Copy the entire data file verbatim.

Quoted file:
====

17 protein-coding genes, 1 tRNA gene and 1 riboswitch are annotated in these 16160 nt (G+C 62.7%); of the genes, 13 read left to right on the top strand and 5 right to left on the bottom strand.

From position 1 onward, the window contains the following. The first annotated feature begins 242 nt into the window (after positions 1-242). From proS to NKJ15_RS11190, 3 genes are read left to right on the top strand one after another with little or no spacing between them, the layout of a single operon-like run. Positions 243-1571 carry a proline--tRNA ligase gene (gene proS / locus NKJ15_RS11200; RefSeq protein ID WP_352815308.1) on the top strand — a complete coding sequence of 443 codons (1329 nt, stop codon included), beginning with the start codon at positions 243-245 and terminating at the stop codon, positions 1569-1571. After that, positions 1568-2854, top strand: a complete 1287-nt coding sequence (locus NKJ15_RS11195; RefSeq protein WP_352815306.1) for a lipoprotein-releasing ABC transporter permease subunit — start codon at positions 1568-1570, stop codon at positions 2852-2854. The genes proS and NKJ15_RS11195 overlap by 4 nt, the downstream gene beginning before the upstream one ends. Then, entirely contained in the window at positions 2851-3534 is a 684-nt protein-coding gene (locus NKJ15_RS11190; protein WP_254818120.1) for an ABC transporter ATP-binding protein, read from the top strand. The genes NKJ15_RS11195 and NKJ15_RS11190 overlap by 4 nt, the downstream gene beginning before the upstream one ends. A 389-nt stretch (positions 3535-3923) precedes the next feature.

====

17 protein-coding genes, 1 tRNA gene and 1 riboswitch are annotated in these 16160 nt (G+C 62.7%); of the genes, 13 read left to right on the top strand and 5 right to left on the bottom strand.

From position 1 onward, the window contains the following. The first annotated feature begins 242 nt into the window (after positions 1-242). From proS to NKJ15_RS11190, 3 genes are read left to right on the top strand one after another with little or no spacing between them, the layout of a single operon-like run. Positions 243-1571 carry a proline--tRNA ligase gene (gene proS / locus NKJ15_RS11200; RefSeq protein ID WP_352815308.1) on the top strand — a complete coding sequence of 443 codons (1329 nt, stop codon included), beginning with the start codon at positions 243-245 and terminating at the stop codon, positions 1569-1571. After that, positions 1568-2854, top strand: a complete 1287-nt coding sequence (locus NKJ15_RS11195; RefSeq protein WP_352815306.1) for a lipoprotein-releasing ABC transporter permease subunit — start codon at positions 1568-1570, stop codon at positions 2852-2854. The genes proS and NKJ15_RS11195 overlap by 4 nt, the downstream gene beginning before the upstream one ends. Then, entirely contained in the window at positions 2851-3534 is a 684-nt protein-coding gene (locus NKJ15_RS11190; protein WP_254818120.1) for an ABC transporter ATP-binding protein, read from the top strand. The genes NKJ15_RS11195 and NKJ15_RS11190 overlap by 4 nt, the downstream gene beginning before the upstream one ends. A 389-nt stretch (positions 3535-3923) precedes the next feature.